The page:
Legal Separation Isnt Legal in Dallas, Texas
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Did you know that you are not able to file for a legal separation in Dallas, Texas? That’s right! Texas law has no provision for legal separation. In fact, every state has its own laws regarding divorce, and in the state of Texas, the legal concept of separation is simply not recognized. The courts in Dallas, Texas, only recognize an actual divorce. Generally, in almost all states, legal separation is a solution for those considering divorce, particularly if one party has already moved out, but in Dallas, Texas you are married until a court enters a final divorce degree. In fact, all states except Delaware, Florida, Georgia, Mississippi, Pennsylvania and Texas recognize a legal separation.
A Community Property State
Texas is a community property state, so if you’re living apart it doesn’t mean your property is separate property. In Texas, the equitable distribution system considers all the assets and earnings accumulated during the marriage to be marital property and therefore the courts divide property equitably. This does not mean that equitable division of property means an equitable result. If you file for divorce the court decides on things having to do with property, child support, alimony and such.
Texas Law Regarding Divorce
As every state has it’s own laws pertaining to separation and divorce, in Texas, you can enter into a “separation agreement” or a “partition and exchange agreement,” which means that your actions at the separation stage can direct the case to the final outcome, but you are still married until the divorce is final. In a legal separation, the couple remains married, but the court decides on the rights and liabilities of the parties involved particularly when it comes to child custody, support, visitation, alimony, property and debts. As each case is different, you want to be sure to have an attorney who works aggressively so that your interests and rights are protected. In other words, a divorce attorney will guide you correctly regarding your particular divorce situation.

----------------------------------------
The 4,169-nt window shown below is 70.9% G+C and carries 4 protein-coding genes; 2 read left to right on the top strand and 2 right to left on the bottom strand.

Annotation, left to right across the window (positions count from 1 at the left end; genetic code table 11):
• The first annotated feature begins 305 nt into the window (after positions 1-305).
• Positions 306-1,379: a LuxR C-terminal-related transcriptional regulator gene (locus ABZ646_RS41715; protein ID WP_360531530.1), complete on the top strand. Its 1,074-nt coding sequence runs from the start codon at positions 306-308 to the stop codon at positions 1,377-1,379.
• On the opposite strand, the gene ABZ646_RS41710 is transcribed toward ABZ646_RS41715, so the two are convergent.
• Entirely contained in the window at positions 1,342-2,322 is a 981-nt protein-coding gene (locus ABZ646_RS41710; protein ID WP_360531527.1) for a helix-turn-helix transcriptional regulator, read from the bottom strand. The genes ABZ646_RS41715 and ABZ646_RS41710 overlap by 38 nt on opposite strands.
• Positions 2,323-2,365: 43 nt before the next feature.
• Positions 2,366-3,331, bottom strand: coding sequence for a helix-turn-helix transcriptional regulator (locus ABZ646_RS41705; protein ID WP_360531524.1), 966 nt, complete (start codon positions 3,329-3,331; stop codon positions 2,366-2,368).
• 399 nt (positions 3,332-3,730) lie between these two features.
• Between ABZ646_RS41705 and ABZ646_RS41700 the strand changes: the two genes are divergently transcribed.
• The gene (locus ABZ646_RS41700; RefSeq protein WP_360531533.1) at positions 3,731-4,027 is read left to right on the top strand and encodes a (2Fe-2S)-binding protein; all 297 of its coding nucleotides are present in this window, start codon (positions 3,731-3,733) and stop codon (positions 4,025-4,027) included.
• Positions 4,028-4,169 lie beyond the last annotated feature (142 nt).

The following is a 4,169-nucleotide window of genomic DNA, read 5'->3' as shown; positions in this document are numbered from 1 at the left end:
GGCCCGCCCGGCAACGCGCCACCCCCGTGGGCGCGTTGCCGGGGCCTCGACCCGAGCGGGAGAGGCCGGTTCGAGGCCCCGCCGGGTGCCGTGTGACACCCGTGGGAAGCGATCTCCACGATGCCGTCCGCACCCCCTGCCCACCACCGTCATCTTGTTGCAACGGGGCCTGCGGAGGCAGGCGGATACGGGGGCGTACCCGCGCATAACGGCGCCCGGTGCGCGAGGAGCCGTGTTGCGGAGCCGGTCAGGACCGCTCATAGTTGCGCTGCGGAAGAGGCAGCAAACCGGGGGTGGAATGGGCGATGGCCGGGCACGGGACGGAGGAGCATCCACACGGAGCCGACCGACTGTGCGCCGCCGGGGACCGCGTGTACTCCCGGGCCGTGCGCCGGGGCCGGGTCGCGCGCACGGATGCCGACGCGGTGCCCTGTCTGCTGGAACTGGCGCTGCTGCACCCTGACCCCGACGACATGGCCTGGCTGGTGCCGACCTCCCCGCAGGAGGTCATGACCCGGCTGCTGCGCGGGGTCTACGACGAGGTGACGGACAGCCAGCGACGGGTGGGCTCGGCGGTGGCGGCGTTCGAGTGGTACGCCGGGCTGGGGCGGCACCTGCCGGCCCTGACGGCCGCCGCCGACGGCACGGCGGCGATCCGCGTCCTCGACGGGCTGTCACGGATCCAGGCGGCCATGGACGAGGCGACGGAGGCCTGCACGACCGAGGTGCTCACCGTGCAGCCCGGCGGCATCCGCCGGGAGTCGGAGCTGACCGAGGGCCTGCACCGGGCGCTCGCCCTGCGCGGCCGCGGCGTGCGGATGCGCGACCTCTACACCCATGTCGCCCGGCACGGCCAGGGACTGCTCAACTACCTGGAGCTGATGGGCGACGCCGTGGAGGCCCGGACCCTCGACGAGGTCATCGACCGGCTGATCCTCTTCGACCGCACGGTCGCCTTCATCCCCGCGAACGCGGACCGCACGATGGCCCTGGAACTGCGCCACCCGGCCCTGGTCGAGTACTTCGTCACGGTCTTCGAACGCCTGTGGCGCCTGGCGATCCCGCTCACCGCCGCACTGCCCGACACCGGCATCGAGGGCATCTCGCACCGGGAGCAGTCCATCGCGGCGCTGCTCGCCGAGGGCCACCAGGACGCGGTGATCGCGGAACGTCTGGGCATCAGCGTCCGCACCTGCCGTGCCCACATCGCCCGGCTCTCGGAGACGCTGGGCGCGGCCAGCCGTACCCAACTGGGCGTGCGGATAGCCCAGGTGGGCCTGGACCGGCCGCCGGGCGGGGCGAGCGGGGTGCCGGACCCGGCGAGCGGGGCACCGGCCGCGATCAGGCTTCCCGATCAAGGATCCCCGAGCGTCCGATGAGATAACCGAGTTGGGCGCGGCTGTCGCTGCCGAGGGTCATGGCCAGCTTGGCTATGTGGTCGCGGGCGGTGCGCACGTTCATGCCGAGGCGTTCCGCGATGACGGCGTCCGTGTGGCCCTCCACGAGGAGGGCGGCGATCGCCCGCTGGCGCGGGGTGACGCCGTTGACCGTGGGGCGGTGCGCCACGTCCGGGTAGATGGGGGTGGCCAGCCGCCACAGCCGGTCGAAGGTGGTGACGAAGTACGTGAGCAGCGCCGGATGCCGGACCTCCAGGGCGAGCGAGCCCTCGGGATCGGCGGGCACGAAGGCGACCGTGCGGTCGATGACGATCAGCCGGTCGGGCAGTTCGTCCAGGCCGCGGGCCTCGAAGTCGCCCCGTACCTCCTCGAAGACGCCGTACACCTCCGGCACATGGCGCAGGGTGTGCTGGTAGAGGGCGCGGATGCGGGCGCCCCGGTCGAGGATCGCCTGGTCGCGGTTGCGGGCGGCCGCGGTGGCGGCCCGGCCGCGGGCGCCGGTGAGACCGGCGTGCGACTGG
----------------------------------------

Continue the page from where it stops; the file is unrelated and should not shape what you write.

Once the Divorce is Finalized
Once you file for divorce, couples are able to get temporary orders from the court that cover all the important issues, such as the amount required for child support, who gets to live in the house, what the visitation schedule regarding the kids will be, and whether spousal support will be required. This temporary order remains in effect until the court issues the final divorce decree. Temporary orders can remain in effect for a year or more, particularly if the couple is having difficulty agreeing to the terms of a divorce.